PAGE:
Preeclampsia is a pregnancy-specific disorder characterized by de novo development of concurrent hypertension, proteinuria, and placental oxidative stress. During the last trimester of gestation, maternal-to-fetal transport of minerals is dramatically increased and becomes tightly mediated by ion channels that are highly permeable to various divalent cations, such as Ca(2+) , Mg(2+) , and Zn(2+) . The regulation of magnesium/inorganic phosphorus ion-channel transport in the placenta, however, is not incompletely understood. In the present study, we examined the regulation of magnesium/inorganic phosphorus channels (MPCs) in the placenta of pregnant women suffering from preeclampsia as well as in primary human placental cells subjected to oxidative stress. The expression of MPC genes (TRPM6, TRPM7, PiT-1, and PiT-2) was down-regulated in preeclamptic placenta tissues during preterm labor, and generally remained lower at term labor-although TRPM7 expression in the central placenta or PiT-2 expression in whole placenta was unchanged or up-regulated. Consistent with this association, expression of MPC genes in the primary placental cells was reduced under hypoxic conditions. TRPM6, TRPM7, and PiT-1 channels were predominantly detected in the syncytiotrophoblast layers of the placenta. In contrast, PiT-2 was abundant in the placental intravillous connective tissues. Taken together, our findings indicated that placental MPC expression is down-regulated in cases of preeclampsia and under hypoxia. This relationship may contribute to a better understanding of the interrelationship between magnesium/inorganic phosphorus imbalances and preeclampsia development during preterm or term labor.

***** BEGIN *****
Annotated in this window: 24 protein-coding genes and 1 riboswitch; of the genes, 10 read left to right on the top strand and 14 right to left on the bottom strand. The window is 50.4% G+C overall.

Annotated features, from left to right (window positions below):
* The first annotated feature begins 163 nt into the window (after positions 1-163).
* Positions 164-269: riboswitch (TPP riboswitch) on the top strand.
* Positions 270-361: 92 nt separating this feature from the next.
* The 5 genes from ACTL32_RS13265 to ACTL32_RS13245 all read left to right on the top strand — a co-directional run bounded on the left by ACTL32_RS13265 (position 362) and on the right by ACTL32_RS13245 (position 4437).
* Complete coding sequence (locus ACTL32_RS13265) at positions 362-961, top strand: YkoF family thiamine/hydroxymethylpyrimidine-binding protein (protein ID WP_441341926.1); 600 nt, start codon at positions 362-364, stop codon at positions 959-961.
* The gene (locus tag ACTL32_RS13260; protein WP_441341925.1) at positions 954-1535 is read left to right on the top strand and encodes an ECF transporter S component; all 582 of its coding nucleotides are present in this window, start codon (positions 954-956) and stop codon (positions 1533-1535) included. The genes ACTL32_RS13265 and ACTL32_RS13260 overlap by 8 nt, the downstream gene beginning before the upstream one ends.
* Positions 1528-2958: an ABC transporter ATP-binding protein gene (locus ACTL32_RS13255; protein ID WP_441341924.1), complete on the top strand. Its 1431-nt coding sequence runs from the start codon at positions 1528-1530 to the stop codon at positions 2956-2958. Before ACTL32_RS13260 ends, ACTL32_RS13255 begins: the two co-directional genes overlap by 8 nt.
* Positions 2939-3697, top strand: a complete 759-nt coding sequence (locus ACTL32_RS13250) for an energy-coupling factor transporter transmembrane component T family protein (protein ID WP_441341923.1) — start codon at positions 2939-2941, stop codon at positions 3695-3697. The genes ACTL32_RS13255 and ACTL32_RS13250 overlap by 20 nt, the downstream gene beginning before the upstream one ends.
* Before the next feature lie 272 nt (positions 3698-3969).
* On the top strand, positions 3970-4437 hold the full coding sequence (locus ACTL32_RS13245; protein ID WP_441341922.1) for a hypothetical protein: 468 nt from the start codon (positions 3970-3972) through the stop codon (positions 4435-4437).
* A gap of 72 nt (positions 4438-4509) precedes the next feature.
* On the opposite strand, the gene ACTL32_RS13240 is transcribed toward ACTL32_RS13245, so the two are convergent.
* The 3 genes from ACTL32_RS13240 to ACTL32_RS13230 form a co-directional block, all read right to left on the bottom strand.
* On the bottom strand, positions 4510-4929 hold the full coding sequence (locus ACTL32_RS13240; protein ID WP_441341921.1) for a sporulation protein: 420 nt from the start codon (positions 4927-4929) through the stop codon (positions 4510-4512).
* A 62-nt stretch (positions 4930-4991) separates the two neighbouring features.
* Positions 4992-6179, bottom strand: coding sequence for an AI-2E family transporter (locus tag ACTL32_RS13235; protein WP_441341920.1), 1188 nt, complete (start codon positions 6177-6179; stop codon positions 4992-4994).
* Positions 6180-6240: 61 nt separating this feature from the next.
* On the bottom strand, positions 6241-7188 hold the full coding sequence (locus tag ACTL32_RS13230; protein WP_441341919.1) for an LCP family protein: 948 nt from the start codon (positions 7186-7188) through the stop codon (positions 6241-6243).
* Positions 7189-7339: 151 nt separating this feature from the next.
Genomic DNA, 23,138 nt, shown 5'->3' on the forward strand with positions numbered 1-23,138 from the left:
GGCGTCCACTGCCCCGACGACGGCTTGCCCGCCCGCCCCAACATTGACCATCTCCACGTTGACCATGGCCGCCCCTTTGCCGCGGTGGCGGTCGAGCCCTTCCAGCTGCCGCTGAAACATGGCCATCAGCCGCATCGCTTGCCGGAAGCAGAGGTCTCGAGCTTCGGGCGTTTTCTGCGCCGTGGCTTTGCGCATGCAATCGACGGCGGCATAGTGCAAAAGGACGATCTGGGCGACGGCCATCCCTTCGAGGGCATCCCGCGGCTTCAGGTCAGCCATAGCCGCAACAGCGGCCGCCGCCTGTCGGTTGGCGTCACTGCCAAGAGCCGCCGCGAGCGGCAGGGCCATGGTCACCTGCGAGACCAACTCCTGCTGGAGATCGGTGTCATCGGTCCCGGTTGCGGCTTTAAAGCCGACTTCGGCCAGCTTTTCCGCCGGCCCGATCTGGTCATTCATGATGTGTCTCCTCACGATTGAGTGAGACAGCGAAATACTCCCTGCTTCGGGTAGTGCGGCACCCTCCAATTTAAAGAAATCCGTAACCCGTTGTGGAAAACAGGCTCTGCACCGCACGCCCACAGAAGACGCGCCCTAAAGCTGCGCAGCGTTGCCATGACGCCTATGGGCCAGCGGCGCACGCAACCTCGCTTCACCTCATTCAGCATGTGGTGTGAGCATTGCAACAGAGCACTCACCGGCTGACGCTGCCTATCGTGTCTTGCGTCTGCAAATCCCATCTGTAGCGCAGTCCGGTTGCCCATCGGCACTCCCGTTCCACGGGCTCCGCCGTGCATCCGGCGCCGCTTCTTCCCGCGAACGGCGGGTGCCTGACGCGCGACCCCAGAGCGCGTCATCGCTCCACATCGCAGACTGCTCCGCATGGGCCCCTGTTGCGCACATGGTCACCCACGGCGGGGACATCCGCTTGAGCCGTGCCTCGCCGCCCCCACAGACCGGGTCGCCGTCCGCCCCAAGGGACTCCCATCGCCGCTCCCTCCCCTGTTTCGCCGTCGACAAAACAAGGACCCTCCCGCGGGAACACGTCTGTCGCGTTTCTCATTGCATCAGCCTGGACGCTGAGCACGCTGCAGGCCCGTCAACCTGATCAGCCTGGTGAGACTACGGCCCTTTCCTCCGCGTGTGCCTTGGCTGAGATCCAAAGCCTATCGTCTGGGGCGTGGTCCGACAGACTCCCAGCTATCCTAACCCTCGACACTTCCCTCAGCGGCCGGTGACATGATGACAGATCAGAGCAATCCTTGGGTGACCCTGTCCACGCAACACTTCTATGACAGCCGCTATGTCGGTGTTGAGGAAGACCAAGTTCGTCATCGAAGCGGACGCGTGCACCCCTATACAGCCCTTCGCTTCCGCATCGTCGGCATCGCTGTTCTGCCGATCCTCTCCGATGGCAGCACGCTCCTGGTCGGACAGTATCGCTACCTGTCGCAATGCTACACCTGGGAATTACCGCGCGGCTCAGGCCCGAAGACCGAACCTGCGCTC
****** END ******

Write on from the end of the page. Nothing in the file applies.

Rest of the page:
© 2014 Wiley Periodicals, Inc.